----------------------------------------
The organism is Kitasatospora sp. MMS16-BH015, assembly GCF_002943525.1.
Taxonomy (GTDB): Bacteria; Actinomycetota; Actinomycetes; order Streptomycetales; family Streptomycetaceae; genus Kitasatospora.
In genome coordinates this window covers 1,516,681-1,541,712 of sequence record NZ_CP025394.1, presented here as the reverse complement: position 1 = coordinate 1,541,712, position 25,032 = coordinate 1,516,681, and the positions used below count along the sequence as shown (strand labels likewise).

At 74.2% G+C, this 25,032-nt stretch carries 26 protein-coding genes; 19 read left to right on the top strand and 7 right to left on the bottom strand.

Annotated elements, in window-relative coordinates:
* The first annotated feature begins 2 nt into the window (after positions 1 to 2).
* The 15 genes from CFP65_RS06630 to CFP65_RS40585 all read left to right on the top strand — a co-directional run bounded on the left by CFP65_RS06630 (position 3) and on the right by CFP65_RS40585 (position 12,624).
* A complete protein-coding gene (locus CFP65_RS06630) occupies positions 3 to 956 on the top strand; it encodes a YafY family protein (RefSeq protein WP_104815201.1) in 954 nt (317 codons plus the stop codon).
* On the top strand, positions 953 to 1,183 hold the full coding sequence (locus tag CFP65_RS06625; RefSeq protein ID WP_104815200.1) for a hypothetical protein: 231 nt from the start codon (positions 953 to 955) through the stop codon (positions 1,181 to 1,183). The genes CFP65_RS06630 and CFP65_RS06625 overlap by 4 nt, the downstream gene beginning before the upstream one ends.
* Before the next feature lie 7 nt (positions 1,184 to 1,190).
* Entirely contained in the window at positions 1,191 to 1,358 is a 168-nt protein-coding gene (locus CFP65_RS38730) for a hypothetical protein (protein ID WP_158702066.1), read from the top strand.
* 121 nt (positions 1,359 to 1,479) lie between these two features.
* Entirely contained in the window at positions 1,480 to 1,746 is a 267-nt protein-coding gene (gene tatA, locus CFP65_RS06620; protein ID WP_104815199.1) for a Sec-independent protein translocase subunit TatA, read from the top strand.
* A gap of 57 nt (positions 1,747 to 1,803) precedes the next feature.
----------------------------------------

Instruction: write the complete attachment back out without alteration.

The organism is Kitasatospora sp. MMS16-BH015, assembly GCF_002943525.1.
Taxonomy (GTDB): Bacteria; Actinomycetota; Actinomycetes; order Streptomycetales; family Streptomycetaceae; genus Kitasatospora.
In genome coordinates this window covers 1,516,681-1,541,712 of sequence record NZ_CP025394.1, presented here as the reverse complement: position 1 = coordinate 1,541,712, position 25,032 = coordinate 1,516,681, and the positions used below count along the sequence as shown (strand labels likewise).

At 74.2% G+C, this 25,032-nt stretch carries 26 protein-coding genes; 19 read left to right on the top strand and 7 right to left on the bottom strand.

Annotated elements, in window-relative coordinates:
* The first annotated feature begins 2 nt into the window (after positions 1 to 2).
* The 15 genes from CFP65_RS06630 to CFP65_RS40585 all read left to right on the top strand — a co-directional run bounded on the left by CFP65_RS06630 (position 3) and on the right by CFP65_RS40585 (position 12,624).
* A complete protein-coding gene (locus CFP65_RS06630) occupies positions 3 to 956 on the top strand; it encodes a YafY family protein (RefSeq protein WP_104815201.1) in 954 nt (317 codons plus the stop codon).
* On the top strand, positions 953 to 1,183 hold the full coding sequence (locus tag CFP65_RS06625; RefSeq protein ID WP_104815200.1) for a hypothetical protein: 231 nt from the start codon (positions 953 to 955) through the stop codon (positions 1,181 to 1,183). The genes CFP65_RS06630 and CFP65_RS06625 overlap by 4 nt, the downstream gene beginning before the upstream one ends.
* Before the next feature lie 7 nt (positions 1,184 to 1,190).
* Entirely contained in the window at positions 1,191 to 1,358 is a 168-nt protein-coding gene (locus CFP65_RS38730) for a hypothetical protein (protein ID WP_158702066.1), read from the top strand.
* 121 nt (positions 1,359 to 1,479) lie between these two features.
* Entirely contained in the window at positions 1,480 to 1,746 is a 267-nt protein-coding gene (gene tatA, locus CFP65_RS06620; protein ID WP_104815199.1) for a Sec-independent protein translocase subunit TatA, read from the top strand.
* A gap of 57 nt (positions 1,747 to 1,803) precedes the next feature.